Artists Ellie Sachs and Matt Starr, the museum’s “curators,” have assembled a collection of items that, while ordinary today, would be historical artifacts post-Ban, including condoms, birth control pills and bottles of the pre-exposure prophylaxis drug Truvada, used to prevent HIV infection. Each item is displayed in isolation along with a placard that delves into its history and use before it was made illegal.
If the museum is chilling, it’s supposed to be. Sachs and Starr intend the installation, which they developed along with Planned Parenthood, to illuminate unnerving uncertainties about reproductive rights. It evokes memories of not-so-distant days in which contraception was illegal in many states and strict anti-obscenity laws made the frank discussion of sexuality — and sexual health — complicated. And its exploration of the erosion of protections for contraception raises questions about how safe those rights are today.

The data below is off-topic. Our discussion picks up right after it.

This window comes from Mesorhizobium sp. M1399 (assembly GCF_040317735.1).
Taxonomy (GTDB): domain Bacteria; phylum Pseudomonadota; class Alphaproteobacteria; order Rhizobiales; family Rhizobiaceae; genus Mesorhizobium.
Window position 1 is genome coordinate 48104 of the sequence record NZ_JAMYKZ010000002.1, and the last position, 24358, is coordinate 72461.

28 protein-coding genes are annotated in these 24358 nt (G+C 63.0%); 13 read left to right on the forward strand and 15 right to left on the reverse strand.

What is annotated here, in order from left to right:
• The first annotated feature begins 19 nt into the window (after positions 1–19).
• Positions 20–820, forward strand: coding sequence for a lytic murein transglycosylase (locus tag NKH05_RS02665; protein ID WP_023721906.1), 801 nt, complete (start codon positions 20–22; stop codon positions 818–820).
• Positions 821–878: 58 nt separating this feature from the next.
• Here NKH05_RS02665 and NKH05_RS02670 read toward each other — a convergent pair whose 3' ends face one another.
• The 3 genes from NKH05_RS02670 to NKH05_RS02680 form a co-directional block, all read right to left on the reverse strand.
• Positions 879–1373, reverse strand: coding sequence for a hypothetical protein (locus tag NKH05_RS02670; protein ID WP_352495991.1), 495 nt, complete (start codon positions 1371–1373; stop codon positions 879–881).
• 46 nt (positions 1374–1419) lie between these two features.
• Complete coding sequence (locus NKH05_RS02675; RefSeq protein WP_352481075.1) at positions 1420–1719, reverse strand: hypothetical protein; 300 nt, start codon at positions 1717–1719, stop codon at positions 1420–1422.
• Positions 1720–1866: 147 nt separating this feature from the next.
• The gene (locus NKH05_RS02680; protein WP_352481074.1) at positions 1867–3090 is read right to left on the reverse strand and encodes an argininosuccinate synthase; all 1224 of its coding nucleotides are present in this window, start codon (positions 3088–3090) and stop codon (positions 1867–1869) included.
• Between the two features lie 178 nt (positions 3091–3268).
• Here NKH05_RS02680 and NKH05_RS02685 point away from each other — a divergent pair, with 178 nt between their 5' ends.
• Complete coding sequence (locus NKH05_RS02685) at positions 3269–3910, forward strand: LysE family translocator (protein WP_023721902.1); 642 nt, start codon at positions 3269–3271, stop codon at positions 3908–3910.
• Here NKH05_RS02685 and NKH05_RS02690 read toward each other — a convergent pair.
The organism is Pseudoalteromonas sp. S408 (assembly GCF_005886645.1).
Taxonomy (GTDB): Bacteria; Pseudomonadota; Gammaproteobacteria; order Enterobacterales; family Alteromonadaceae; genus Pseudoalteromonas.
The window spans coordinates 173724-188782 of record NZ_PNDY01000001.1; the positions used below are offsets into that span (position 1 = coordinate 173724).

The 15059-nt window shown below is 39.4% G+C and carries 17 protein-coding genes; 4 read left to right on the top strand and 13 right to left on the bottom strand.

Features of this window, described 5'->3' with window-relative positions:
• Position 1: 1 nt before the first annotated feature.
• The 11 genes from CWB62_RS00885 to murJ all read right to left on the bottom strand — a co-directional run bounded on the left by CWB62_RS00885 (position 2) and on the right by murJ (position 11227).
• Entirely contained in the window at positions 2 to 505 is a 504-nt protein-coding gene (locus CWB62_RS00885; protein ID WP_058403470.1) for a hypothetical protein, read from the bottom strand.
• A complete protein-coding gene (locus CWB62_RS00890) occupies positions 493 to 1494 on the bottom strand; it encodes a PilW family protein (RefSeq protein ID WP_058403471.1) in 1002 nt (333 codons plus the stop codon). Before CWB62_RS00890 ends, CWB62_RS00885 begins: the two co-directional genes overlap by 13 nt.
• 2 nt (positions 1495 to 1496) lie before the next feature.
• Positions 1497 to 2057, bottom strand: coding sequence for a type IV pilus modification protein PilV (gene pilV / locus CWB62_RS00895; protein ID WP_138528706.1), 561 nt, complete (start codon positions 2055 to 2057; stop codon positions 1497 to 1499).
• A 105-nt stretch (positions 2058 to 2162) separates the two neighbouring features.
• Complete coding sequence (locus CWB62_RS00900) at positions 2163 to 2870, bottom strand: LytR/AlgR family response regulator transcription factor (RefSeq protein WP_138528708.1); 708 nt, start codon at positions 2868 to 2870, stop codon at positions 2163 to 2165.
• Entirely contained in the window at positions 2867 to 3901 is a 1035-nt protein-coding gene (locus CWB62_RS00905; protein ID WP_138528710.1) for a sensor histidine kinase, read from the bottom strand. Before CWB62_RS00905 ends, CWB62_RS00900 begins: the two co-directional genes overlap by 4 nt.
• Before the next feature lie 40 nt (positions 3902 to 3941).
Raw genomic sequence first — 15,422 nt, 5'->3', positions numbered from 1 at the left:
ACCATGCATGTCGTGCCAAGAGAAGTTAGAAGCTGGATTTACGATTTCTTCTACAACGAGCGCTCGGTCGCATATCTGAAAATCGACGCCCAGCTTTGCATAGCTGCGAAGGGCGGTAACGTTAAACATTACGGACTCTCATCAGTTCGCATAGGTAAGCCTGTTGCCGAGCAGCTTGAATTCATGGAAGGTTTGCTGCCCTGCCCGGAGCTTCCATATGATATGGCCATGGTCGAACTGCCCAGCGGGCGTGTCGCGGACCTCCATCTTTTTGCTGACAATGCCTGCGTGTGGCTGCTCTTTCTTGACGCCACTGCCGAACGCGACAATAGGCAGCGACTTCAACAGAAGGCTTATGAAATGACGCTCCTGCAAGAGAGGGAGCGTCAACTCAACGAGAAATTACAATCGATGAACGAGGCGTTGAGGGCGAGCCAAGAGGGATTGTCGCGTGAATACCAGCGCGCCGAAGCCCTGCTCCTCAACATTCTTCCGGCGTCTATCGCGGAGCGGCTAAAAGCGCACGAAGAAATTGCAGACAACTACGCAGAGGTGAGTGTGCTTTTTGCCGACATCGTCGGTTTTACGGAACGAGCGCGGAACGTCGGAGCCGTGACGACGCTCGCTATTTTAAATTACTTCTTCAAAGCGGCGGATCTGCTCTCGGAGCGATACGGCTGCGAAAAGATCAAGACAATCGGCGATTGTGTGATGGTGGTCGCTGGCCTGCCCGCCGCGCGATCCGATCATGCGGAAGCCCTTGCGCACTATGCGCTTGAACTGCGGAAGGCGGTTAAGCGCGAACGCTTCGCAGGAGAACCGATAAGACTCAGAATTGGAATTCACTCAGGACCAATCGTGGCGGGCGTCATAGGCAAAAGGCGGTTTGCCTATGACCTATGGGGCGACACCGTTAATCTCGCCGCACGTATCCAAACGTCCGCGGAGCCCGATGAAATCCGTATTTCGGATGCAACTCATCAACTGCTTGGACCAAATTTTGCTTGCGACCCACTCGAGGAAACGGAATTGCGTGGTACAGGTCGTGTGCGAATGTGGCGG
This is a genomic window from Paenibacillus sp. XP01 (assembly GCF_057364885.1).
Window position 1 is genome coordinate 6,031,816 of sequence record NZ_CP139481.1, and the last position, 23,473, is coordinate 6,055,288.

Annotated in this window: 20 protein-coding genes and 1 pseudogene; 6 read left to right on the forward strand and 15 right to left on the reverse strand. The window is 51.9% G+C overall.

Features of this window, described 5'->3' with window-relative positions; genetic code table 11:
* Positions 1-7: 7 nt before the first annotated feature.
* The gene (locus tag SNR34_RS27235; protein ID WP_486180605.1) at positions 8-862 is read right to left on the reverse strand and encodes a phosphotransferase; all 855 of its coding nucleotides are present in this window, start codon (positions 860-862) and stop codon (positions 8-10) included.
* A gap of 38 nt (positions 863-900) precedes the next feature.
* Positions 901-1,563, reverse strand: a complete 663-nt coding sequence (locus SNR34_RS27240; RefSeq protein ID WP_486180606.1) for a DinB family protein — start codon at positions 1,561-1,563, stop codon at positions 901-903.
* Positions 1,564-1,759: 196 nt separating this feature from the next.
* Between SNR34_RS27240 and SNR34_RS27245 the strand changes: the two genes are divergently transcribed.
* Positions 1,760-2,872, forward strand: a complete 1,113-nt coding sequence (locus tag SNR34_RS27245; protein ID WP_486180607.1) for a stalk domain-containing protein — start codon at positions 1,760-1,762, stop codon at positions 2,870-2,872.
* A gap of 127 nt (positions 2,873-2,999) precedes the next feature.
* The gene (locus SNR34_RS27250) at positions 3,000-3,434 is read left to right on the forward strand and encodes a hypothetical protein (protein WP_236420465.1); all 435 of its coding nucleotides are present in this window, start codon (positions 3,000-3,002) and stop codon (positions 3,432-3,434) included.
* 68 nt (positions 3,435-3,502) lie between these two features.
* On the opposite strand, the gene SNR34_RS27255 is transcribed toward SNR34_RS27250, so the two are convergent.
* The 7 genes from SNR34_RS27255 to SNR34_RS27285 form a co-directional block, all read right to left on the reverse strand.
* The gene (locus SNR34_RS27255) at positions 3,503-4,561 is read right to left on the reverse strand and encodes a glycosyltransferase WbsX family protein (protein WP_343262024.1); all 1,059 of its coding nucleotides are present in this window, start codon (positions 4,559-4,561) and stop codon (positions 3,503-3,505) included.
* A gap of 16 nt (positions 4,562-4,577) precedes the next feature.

Sachs and Starr say the point of their work is to drive social change and raise awareness about how close their fictitious world could be. Birth control isn’t banned. But the power of the Museum of Banned Objects is in its plausibility.
Can’t visit the free exhibition in New York? Do it virtually at museumofbannedobjects.com.